Buying property is one of the biggest investments that a family will make. It can be exciting and yet stressful. It is important to ensure that the new land owner will be able to accomplish their goals and avoid unnecessary challenges and mistakes. Choosing the right land not only helps to save money when developing the land but also in the long term cost of maintenance on the property. Our Pre-Purchase Property Selection service delivers the results you need.
Not every property is worth buying and some can lead to disaster. The shape of the property, terrain, aspect, land resources, and accessibility should all be assessed for ease of development and management. A professional pre-purchase property evaluation can be the most valuable investment for the subsequent land owner. This service often provides tens of thousands of dollars in savings and countless hours of the land owners priceless time saved during a lifetime of management on the property. The land should be enjoyable to work with, not a life long frustration.
Usually a buyer will have goals and dreams for their new property. They purchase land and only realize later on that the land that was selected has difficulties and expenses that were not anticipated.
I once had a client that was closing on a property call to hire me for a property design. When I asked to come see this property before closing, they declined this offer. Soon after I went to the property for the initial design consultation and could tell before entering the property that they should not have bought it. I pulled up to the gate of a long and narrow easement, the road was pure sand and looked more like a drain than a road. The property was low lying and prone to flooding. At one point my clients could not leave the property for a week because of flood conditions and high water over the road. The family started to get sick because the home was riddled with mold. It could not affordably be fixed and they had to walk away. The unnecessarily lost the home, the land and their dreams for the future. I also have clients who bought land that was incredibly steep, rocky and covered with cactus without realizing the challenges and limitations they would face on land of this type. Long and narrow properties have also put many clients at a significant disadvantage when pursuing their goals. Don’t let this happen to you!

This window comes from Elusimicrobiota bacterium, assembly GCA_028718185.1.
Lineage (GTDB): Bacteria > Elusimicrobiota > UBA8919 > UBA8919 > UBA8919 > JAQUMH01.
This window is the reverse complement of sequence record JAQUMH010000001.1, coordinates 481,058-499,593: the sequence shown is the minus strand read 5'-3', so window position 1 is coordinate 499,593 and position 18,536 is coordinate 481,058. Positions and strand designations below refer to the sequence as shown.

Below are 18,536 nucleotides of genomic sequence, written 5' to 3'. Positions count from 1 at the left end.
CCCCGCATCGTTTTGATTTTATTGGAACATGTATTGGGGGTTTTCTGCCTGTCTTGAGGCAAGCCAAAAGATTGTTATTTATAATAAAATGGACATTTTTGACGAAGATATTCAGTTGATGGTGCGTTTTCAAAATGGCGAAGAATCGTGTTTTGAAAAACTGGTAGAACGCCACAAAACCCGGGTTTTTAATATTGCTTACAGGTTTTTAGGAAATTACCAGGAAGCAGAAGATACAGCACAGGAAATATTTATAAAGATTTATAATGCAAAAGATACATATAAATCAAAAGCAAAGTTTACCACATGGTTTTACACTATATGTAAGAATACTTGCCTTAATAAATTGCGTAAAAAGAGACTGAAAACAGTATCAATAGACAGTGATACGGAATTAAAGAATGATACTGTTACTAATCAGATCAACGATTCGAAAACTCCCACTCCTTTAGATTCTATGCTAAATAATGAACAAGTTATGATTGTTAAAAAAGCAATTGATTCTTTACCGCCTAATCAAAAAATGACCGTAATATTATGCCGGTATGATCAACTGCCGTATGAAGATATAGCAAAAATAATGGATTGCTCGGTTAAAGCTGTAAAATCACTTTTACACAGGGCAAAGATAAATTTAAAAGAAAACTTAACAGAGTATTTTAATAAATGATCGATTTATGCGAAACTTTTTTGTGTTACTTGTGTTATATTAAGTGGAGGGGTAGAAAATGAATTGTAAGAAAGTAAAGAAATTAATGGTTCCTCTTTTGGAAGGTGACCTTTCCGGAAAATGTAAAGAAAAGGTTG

Lifetime of Value